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by Terry Heggy

March 14, 2016

The proven benefits of leaving your comfort zone

We each have our favorite workouts to do, and we each have sets we’d prefer to avoid. As a distance swimmer, I love to do timed 1650s all day long, but I dread the very idea of sprinting a single 100 off the blocks. And honestly, butterfly isn’t nearly as much fun as it was when I was a flexible and limber teenager. Even so, I’d like to share a few reasons we should each embrace and celebrate opportunities to swim sets that we might not enjoy.


You’ve probably heard Nietzsche’s maxim: “That which does not kill us makes us stronger.” There is definitely a physiological training effect from working hard, and a mental edge developed from learning how to push through barriers. If you approach unpleasant sets with the knowledge that you’re improving your ability to persevere, you’ll build a foundation you can depend on when other challenges arise.


As much fun as it is to brag about surviving tough sets, the technique benefits of doing things outside your comfort zone are every bit as important. Here are a few examples:

  • Different distances and different levels of effort are powered by different metabolic systems (anaerobic, aerobic, etc.) We need to train each of those systems, which means we need to do some sprinting, some distance, some sets with short rest, and others with more rest and higher intensity.
  • Different strokes and drills provide the opportunity to improve your feel for the water, which makes you a better swimmer overall.
  • Non-freestyle swimming provides specific muscular benefits, including the following:

»      Backstroke strengthens the support muscles that help prevent overuse injuries from too much freestyle and reinforces the importance of spinal alignment and core stability.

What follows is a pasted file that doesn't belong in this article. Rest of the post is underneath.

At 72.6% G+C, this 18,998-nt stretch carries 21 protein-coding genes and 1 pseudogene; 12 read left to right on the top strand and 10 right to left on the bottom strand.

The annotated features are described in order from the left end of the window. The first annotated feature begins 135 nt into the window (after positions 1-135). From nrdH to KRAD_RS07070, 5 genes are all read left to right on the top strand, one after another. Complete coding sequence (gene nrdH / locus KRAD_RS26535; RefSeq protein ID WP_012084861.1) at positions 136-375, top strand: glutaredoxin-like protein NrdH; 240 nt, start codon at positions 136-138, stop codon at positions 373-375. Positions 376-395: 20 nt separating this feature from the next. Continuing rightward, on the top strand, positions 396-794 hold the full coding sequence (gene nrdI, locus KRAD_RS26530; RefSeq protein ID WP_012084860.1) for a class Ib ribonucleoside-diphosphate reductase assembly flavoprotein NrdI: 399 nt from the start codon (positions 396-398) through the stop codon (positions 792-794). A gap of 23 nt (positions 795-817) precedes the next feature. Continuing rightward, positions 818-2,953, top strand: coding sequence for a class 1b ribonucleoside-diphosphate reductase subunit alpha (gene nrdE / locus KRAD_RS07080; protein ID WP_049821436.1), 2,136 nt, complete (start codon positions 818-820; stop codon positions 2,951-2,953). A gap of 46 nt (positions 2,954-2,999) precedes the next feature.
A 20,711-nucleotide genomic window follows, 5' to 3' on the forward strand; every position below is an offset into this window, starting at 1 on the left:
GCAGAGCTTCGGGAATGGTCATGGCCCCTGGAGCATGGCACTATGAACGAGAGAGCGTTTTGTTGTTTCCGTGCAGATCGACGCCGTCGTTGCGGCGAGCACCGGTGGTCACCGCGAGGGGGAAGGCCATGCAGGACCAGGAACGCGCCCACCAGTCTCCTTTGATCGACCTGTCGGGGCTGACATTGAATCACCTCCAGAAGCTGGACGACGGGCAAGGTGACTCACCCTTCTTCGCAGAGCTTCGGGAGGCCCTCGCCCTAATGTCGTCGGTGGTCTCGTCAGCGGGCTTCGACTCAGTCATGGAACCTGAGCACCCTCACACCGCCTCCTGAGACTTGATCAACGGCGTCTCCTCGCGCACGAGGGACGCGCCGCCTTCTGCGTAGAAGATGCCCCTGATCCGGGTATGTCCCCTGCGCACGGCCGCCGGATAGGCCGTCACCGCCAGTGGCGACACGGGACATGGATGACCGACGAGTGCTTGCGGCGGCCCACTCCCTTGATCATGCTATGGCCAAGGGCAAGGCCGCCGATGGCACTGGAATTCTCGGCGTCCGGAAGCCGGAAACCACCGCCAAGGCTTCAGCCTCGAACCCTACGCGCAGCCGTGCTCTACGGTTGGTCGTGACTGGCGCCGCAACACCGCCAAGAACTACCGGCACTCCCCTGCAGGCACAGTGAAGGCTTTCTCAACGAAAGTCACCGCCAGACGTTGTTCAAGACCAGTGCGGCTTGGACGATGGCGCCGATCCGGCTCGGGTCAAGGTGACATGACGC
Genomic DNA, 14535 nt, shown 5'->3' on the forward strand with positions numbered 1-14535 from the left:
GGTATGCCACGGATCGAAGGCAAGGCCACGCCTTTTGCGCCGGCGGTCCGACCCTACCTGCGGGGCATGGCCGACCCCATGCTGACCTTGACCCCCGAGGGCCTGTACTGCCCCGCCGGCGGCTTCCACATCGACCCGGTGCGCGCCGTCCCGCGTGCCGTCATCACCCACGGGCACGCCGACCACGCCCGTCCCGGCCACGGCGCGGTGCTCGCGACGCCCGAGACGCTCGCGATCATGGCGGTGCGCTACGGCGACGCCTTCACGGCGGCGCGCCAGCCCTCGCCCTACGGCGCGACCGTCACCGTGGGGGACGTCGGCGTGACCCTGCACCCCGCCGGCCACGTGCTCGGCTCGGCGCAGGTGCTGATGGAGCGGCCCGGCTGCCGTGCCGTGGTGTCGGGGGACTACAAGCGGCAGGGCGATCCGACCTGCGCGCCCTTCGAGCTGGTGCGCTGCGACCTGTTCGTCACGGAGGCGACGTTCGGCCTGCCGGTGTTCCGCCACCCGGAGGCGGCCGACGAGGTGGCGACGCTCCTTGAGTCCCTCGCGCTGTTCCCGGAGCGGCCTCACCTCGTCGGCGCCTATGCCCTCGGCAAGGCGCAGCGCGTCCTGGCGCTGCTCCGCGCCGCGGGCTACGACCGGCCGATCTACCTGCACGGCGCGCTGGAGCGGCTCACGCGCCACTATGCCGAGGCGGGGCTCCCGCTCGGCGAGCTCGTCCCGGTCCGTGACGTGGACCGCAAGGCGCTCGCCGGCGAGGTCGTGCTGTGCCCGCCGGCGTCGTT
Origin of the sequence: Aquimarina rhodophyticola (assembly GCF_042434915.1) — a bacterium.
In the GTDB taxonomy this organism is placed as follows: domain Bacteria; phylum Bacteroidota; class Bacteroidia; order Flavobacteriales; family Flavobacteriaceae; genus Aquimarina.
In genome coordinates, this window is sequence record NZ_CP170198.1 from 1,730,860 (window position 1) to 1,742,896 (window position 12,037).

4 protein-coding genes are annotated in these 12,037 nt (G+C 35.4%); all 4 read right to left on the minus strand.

»      Butterfly builds awareness of the importance of exhaling, relaxing on the recovery, and maintaining body position and rhythm. It also enhances shoulder strength and core power.

»      Breaststroke also works the core and forces you to focus on leg propulsion, the catch, and head movement awareness.

  • Performing strokes, drills, kicking, and pulling also provides a beneficial mental and physical deviation from continuous freestyle. Your body and brain only make positive adaptations when challenged, so breaking away from a routine is an important part of training.

To get the maximum benefit from each set, make sure you understand what you’re trying to accomplish with it. Don’t waste any of your water time by doing junk yardage; always focus on doing the strokes and drills correctly. Ask your coach to explain the specific purpose and execution of each drill, and get feedback on whether you’re doing it correctly.


Regardless how you define yourself as a swimmer, you may find that stretching your comfort zone could lead you to try something new, whether it’s your first 100 IM in a swim meet, or a long-distance championship event. You might also have fun, meet new friends, and achieve results you hadn’t thought possible.

USMS Level 2 Certified Coach Cliff Crozier first joined Colorado Masters to work on his sprint butterfly, and had no particular desire to do open water swimming. But when he found himself working out with a group of distance enthusiasts, he decided to challenge himself to swim a 10K race. “After that, I was hooked!” he says. Since then, Crozier has formed strong friendships in the distance swimming community and has completed numerous open water swims (including multiple Catalina channel crossings). “I am really glad I was willing to try something new,” he says.

So, the next time you’re facing a set that isn’t your favorite, remind yourself of the benefits it provides and charge into it with enthusiasm. Not only will you enjoy the workout more, but you’ll become a better swimmer!


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